Quick Thoughts On The IDC Panel Discussion, And I Want Yours Too.

Haven’t had time to really get online after the IDC Conference, because of a night out with my two closest friends Rubin and Reuben with some grown up talk (jobs and marriage). But I really wanted to squeeze out a real quick post on today’s IDC Panel discussion and give you a sense of what I’ll be talking about over the next couple of days.

First, a big thank you to @litford, @byzantin3 and @ridz84 for watching the live webcast and sending me nice messages on Twitter. I’m sorry I didn’t reply because I switched off Twitter on my phone for the day. Didn’t want to be distracted while on stage. Again, thank you for taking 45 minutes off your busy lives to hear what I had to say!

Second, an even bigger thank you to Geek Goddess Estee for coming down in person to support me there and for passing me a book on New Media. Can’t wait to read it!

I’m going to mention @litford twice because he has a recap of the topics and questions and answers on his blog as well as posting the live feed. If you missed it, check out the discussion over there.

Next, I have 5 points that I’m going to blog about in detail over the next few days, but I want to throw them out here first.

1) Advertising and blogging.

Again, Brian has talked about this in his thoughts from the panel. I was listening to a podcast on the way home and coincidentally it serves as a great case study for how to do advertising/sponsorship in the blogosphere. It’s a North American example, but I think it applies pretty well.

2) On Gen Y not reading the newspapers.

MediaSlut as always has started a very good conversation about how this may be worrying. I was told from Debbie that @ridz84 agreed on the live chat with me that most of us don’t read the papers, and before I respond to MediaSlut, I’d like to take a straw poll just to give an indication if I am guilty of a gross generalisation, or if there’s some truth to it.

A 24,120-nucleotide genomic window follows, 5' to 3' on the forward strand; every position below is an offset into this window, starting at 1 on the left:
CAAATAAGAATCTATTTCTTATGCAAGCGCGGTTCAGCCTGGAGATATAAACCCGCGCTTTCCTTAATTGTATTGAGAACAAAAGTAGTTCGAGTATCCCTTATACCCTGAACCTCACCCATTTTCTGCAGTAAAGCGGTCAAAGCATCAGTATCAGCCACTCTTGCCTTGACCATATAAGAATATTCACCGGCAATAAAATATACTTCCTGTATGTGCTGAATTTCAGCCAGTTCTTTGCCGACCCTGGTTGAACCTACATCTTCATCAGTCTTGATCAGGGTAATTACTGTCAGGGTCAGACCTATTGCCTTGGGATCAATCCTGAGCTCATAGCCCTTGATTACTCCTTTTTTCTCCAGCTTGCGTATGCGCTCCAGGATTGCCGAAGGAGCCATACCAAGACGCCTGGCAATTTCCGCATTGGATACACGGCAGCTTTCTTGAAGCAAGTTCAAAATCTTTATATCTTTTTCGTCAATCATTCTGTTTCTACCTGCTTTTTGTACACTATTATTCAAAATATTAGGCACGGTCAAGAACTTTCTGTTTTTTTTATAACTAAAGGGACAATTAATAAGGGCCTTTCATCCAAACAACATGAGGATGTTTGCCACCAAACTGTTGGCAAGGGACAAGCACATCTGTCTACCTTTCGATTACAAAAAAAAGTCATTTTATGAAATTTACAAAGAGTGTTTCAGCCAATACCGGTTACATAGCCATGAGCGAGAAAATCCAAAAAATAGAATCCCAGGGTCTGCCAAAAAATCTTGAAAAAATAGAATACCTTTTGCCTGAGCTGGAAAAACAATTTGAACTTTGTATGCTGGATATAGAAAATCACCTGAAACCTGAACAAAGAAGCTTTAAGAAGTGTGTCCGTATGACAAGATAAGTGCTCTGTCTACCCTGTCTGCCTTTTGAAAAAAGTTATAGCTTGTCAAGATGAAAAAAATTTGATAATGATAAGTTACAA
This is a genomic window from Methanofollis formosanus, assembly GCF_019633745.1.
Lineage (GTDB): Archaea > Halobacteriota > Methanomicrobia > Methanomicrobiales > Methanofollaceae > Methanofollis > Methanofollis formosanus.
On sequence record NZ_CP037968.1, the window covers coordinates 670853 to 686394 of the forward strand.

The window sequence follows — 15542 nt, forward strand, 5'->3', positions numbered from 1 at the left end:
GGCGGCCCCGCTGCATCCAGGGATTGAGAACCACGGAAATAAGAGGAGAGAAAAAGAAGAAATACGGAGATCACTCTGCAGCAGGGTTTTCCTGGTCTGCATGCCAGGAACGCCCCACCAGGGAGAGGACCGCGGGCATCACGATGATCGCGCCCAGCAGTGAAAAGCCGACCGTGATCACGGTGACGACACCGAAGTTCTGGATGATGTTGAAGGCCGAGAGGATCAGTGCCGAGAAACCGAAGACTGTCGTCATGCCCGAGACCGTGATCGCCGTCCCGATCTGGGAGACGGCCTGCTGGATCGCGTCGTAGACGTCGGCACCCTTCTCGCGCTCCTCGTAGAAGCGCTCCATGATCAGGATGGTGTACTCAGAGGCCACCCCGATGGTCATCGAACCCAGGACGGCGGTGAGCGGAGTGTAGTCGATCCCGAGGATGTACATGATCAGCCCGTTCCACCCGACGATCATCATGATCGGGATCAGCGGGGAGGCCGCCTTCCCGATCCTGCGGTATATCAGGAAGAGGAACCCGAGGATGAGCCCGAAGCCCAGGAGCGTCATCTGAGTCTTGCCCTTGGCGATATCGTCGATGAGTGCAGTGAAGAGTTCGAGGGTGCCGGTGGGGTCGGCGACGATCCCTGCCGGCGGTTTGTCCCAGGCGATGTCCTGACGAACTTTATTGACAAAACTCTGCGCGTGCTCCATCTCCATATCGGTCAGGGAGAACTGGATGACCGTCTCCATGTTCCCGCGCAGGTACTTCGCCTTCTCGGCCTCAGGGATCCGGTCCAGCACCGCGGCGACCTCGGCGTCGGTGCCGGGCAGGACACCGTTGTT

3) Trust.

I think this came up as a common underlying thread between all the panelists. How important is trust between you and a blogger? Does it even matter? Or is it just another one of the many, many fragmented voices online and there’s no differentiation?

4) Relationships.

I had the great fortune of meeting two brilliant people from HP who I could share my huge enthusiasm for Snapfish with as well as talk about the HP Mini-Note a little bit. Very smart people who definitely realise the value of engaging in this space and meeting them in person convinced me that they’re not just doing it because someone at corporate or their PR company said to do so. From talking to them I could tell that they truly believed it was a worthwhile endeavor and that’s the reason why they are doing it.

At the same time I had a couple of crappy experiences today too which I’m not sure I want to talk about in detail, but at the very least I will mention vaguely.

5) Corporate Interest.

I am genuinely, genuinely curious about whether companies are interested in social media/new media/web2.0/whatever as an option right now, (which is already too late). Or if they think this is going to be another fad that will pass through in a year. The reason why I ask this is because I think one big issue, corporate blogging, was brought up today, but it didn’t seem to generate much discussion after the panel. The other thing which is a smaller issue, was that we ended the panel on a note about microblogging, specifically Twitter. I’m sure companies in the audience could benefit from such a quick-action response mechanism, but again I’m not sure that was a conversation that was going on after the panel.

I just want to say I don’t mention #5 because I think they should be talking to me about these issues. I don’t claim to be the best person for them to talk to because after all, I’m still a student observing all of this from the comfort of the university. But is this conversation happening at all?

All in all, today was really great for me. I would’ve liked to have heard some questions from the floor and hear some of the real questions and concerns that companies have when thinking about engaging in this new space that is changing so rapidly, but unfortunately we didn’t have enough time. Was probably good that they timed us though because I think we could’ve gone on till tomorrow with no problem at all.

Well those are my quick thoughts on today’s discussion. If you have any please feel free to chime at the comments below, or if you like, drop me an email at uniquefrequency[AT]gmail[DOT]com.


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7 Responses to “Quick Thoughts On The IDC Panel Discussion, And I Want Yours Too.”

  1. Blogger-Journalist Relationships - We’re People Too Dammit. « Unique-Frequency Says:

    […] Unique-Frequency Eyes & Ears on Media – Are You Tuned In? « Quick Thoughts On The IDC Panel Discussion, And I Want Yours Too. […]

  2. Ridz Says: